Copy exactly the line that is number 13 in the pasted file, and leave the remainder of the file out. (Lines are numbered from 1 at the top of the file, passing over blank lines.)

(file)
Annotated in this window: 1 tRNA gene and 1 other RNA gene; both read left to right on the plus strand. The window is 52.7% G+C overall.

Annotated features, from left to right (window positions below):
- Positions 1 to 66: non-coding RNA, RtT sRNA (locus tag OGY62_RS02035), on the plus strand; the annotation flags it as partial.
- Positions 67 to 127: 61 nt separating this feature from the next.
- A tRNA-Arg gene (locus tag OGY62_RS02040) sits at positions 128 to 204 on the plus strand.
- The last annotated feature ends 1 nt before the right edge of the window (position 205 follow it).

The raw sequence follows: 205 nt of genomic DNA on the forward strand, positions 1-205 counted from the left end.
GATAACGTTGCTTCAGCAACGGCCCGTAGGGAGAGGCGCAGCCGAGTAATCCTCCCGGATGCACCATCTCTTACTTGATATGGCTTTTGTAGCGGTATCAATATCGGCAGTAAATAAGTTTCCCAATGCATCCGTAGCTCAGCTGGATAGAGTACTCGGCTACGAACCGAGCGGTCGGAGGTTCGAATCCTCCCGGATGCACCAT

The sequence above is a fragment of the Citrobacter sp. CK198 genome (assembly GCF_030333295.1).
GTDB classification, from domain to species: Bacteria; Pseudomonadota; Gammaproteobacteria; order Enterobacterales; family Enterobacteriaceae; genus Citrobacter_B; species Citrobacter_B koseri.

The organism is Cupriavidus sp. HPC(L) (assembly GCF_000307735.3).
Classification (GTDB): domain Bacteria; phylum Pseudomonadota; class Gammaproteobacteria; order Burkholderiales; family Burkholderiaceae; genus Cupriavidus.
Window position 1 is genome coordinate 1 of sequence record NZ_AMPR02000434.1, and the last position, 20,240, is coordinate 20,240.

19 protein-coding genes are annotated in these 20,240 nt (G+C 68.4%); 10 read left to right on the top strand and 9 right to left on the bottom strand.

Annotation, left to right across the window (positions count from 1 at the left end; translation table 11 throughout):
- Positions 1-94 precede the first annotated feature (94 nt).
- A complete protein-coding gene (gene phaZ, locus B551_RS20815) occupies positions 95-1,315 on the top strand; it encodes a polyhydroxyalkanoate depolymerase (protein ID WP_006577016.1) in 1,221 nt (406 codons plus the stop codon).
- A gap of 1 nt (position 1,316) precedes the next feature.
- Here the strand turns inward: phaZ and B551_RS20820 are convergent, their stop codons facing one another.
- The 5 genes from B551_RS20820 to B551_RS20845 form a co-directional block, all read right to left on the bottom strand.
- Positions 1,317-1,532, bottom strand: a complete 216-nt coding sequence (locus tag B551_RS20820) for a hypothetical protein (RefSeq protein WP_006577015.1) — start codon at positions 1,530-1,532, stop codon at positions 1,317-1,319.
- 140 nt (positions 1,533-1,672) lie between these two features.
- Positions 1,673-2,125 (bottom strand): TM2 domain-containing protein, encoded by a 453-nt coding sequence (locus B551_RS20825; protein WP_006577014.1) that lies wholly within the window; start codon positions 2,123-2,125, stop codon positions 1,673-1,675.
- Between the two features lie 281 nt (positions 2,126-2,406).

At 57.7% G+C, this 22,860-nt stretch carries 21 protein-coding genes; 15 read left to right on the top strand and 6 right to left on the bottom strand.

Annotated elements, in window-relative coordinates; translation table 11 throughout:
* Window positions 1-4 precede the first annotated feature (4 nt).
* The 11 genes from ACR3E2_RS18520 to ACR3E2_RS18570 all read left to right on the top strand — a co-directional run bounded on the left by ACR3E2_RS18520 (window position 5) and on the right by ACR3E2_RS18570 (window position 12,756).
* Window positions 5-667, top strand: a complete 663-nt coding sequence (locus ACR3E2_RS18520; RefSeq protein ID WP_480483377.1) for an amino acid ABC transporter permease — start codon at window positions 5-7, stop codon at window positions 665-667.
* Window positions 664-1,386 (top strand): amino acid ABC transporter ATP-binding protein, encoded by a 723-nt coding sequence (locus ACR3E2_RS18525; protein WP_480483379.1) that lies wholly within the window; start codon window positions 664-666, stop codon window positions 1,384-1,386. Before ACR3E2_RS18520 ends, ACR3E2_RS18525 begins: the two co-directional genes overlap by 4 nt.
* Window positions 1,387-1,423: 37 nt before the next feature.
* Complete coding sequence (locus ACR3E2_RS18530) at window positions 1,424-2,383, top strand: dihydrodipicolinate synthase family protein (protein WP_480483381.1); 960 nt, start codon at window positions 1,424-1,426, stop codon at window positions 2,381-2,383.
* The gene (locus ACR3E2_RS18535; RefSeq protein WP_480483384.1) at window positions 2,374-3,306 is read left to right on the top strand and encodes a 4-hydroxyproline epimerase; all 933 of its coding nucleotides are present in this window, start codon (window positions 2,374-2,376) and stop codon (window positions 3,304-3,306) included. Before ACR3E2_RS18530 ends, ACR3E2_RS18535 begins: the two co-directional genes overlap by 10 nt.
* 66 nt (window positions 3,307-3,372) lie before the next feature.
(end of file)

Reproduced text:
Window position 1 is genome coordinate 1 of sequence record NZ_AMPR02000434.1, and the last position, 20,240, is coordinate 20,240.